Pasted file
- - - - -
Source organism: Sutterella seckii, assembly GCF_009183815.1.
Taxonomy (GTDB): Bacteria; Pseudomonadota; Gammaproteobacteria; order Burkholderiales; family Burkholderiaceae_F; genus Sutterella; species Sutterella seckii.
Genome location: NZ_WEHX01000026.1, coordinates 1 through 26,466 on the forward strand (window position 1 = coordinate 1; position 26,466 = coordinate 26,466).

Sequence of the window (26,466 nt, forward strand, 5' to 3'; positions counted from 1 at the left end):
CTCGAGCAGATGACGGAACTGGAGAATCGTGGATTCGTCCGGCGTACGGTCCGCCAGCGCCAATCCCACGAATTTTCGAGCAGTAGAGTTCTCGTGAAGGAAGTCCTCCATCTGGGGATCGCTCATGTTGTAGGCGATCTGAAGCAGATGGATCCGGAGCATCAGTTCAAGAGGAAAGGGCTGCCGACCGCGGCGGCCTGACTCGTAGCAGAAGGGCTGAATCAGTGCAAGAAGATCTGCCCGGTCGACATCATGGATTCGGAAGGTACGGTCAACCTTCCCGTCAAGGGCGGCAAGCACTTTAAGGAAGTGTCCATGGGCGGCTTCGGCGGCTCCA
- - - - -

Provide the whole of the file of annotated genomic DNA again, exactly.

Source organism: Sutterella seckii, assembly GCF_009183815.1.
Taxonomy (GTDB): Bacteria; Pseudomonadota; Gammaproteobacteria; order Burkholderiales; family Burkholderiaceae_F; genus Sutterella; species Sutterella seckii.
Genome location: NZ_WEHX01000026.1, coordinates 1 through 26,466 on the forward strand (window position 1 = coordinate 1; position 26,466 = coordinate 26,466).

Sequence of the window (26,466 nt, forward strand, 5' to 3'; positions counted from 1 at the left end):
CTCGAGCAGATGACGGAACTGGAGAATCGTGGATTCGTCCGGCGTACGGTCCGCCAGCGCCAATCCCACGAATTTTCGAGCAGTAGAGTTCTCGTGAAGGAAGTCCTCCATCTGGGGATCGCTCATGTTGTAGGCGATCTGAAGCAGATGGATCCGGAGCATCAGTTCAAGAGGAAAGGGCTGCCGACCGCGGCGGCCTGACTCGTAGCAGAAGGGCTGAATCAGTGCAAGAAGATCTGCCCGGTCGACATCATGGATTCGGAAGGTACGGTCAACCTTCCCGTCAAGGGCGGCAAGCACTTTAAGGAAGTGTCCATGGGCGGCTTCGGCGGCTCCA